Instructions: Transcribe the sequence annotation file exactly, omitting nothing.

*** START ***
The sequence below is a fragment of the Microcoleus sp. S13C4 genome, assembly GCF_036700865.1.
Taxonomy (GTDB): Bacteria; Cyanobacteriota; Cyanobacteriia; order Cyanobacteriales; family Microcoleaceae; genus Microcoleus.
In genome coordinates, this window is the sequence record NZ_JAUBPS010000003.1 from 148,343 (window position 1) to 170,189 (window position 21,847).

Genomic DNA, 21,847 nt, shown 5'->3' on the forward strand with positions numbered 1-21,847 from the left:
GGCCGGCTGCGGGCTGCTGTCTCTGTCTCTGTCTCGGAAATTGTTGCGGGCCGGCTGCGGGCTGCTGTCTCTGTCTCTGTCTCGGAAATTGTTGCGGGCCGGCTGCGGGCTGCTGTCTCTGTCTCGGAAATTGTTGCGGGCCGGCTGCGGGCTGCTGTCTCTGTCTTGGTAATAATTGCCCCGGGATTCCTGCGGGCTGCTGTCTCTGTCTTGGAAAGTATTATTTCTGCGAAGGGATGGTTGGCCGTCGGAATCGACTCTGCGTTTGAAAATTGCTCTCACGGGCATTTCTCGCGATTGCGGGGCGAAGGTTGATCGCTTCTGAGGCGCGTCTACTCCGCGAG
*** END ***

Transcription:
The sequence below is a fragment of the Microcoleus sp. S13C4 genome, assembly GCF_036700865.1.
Taxonomy (GTDB): Bacteria; Cyanobacteriota; Cyanobacteriia; order Cyanobacteriales; family Microcoleaceae; genus Microcoleus.
In genome coordinates, this window is the sequence record NZ_JAUBPS010000003.1 from 148,343 (window position 1) to 170,189 (window position 21,847).

Genomic DNA, 21,847 nt, shown 5'->3' on the forward strand with positions numbered 1-21,847 from the left:
GGCCGGCTGCGGGCTGCTGTCTCTGTCTCTGTCTCGGAAATTGTTGCGGGCCGGCTGCGGGCTGCTGTCTCTGTCTCTGTCTCGGAAATTGTTGCGGGCCGGCTGCGGGCTGCTGTCTCTGTCTCGGAAATTGTTGCGGGCCGGCTGCGGGCTGCTGTCTCTGTCTTGGTAATAATTGCCCCGGGATTCCTGCGGGCTGCTGTCTCTGTCTTGGAAAGTATTATTTCTGCGAAGGGATGGTTGGCCGTCGGAATCGACTCTGCGTTTGAAAATTGCTCTCACGGGCATTTCTCGCGATTGCGGGGCGAAGGTTGATCGCTTCTGAGGCGCGTCTACTCCGCGAG